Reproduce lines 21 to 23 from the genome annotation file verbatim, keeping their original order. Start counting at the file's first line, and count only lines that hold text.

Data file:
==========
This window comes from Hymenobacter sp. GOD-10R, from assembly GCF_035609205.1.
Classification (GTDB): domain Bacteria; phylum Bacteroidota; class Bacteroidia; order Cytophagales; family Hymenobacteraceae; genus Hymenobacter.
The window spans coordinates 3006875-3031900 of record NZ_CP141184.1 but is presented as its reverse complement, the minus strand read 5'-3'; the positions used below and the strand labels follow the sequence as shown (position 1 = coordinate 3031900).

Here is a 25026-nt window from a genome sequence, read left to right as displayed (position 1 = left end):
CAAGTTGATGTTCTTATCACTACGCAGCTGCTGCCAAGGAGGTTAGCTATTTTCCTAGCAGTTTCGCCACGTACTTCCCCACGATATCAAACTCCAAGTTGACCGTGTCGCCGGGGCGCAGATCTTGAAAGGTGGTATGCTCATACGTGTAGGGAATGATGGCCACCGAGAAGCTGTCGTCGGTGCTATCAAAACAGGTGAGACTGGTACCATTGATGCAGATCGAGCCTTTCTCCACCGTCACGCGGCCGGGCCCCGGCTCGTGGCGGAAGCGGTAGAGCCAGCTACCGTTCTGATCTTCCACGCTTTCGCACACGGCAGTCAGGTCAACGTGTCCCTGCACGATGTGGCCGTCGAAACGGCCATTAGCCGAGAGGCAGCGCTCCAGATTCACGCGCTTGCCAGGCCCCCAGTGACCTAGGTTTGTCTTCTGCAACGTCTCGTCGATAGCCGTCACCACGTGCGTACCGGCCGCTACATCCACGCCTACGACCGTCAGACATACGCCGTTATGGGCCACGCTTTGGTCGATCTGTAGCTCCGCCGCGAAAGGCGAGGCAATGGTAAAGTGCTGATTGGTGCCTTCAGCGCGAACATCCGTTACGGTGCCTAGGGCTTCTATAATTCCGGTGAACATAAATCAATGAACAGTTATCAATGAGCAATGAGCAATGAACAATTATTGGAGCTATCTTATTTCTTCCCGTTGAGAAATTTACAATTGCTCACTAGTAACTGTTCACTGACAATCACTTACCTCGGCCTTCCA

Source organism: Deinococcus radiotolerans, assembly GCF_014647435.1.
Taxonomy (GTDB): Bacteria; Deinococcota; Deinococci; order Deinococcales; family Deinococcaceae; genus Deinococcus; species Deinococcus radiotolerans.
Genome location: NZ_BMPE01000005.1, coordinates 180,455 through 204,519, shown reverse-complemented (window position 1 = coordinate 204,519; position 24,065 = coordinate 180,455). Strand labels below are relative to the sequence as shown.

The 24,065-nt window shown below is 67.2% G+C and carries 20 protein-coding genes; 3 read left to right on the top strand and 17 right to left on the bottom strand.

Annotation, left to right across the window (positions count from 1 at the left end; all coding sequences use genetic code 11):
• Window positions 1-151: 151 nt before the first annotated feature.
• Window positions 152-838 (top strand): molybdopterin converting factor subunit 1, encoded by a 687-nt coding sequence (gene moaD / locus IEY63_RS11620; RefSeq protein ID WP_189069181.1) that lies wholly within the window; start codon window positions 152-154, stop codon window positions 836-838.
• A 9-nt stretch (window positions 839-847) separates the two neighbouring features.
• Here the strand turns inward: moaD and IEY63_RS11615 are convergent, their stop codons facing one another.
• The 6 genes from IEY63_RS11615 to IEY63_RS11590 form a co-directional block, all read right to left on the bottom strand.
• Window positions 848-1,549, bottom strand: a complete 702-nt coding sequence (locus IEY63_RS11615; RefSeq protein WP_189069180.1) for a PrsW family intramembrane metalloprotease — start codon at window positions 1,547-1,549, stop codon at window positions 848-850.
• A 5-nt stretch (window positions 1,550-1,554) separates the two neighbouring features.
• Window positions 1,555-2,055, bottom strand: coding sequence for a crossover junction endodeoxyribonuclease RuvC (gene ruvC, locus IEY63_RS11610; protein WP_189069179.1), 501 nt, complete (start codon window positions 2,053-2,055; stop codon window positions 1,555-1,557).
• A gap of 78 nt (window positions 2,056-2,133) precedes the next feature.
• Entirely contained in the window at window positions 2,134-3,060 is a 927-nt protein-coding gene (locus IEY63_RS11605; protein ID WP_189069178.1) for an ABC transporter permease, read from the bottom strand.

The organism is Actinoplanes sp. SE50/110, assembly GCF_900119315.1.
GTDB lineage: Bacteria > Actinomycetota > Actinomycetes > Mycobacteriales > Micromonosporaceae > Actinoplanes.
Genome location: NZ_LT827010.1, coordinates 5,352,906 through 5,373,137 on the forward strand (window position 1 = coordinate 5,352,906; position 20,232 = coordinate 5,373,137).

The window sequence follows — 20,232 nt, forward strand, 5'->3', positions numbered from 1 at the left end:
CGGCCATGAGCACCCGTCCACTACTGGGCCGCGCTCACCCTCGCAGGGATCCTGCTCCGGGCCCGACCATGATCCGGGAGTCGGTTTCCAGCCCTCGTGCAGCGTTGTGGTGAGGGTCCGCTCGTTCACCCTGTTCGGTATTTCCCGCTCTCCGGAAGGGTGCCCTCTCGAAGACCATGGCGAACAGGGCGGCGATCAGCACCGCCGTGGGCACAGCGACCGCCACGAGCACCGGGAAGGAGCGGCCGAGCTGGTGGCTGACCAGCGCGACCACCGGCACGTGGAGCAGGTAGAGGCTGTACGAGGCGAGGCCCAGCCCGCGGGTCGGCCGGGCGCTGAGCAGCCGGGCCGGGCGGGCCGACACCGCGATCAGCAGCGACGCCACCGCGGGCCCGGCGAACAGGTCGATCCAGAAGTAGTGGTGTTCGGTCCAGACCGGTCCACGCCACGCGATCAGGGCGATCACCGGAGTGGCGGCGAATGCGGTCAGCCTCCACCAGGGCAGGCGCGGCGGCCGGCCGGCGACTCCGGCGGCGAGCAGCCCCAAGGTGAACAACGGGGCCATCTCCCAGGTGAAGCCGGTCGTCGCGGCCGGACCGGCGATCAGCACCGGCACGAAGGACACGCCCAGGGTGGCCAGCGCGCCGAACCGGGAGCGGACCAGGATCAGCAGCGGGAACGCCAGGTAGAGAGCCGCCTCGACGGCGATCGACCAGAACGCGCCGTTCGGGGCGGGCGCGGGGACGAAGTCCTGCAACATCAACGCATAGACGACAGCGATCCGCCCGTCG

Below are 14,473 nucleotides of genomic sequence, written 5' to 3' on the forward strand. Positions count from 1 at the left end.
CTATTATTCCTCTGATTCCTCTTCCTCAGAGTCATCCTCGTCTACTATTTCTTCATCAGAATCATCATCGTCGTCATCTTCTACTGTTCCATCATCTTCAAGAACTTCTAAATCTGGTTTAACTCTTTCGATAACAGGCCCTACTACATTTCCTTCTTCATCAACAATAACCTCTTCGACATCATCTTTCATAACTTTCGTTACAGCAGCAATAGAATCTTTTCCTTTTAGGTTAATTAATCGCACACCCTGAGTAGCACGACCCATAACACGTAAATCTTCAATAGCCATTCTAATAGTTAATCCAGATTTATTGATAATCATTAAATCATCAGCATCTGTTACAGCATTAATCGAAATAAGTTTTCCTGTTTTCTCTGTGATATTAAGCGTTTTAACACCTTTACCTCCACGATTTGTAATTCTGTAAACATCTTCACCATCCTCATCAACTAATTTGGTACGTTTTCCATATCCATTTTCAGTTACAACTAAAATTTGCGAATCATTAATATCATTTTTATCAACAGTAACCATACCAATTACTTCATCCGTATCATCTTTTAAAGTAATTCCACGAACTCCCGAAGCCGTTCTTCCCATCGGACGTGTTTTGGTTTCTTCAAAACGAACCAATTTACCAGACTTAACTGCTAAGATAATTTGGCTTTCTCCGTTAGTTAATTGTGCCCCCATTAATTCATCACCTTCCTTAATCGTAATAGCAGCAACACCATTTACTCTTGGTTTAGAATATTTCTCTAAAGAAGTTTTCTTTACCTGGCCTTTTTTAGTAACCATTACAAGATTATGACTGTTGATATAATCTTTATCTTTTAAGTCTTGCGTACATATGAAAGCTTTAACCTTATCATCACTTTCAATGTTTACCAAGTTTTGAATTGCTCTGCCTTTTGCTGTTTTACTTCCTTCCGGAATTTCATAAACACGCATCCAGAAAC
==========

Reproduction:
The organism is Actinoplanes sp. SE50/110, assembly GCF_900119315.1.
GTDB lineage: Bacteria > Actinomycetota > Actinomycetes > Mycobacteriales > Micromonosporaceae > Actinoplanes.
Genome location: NZ_LT827010.1, coordinates 5,352,906 through 5,373,137 on the forward strand (window position 1 = coordinate 5,352,906; position 20,232 = coordinate 5,373,137).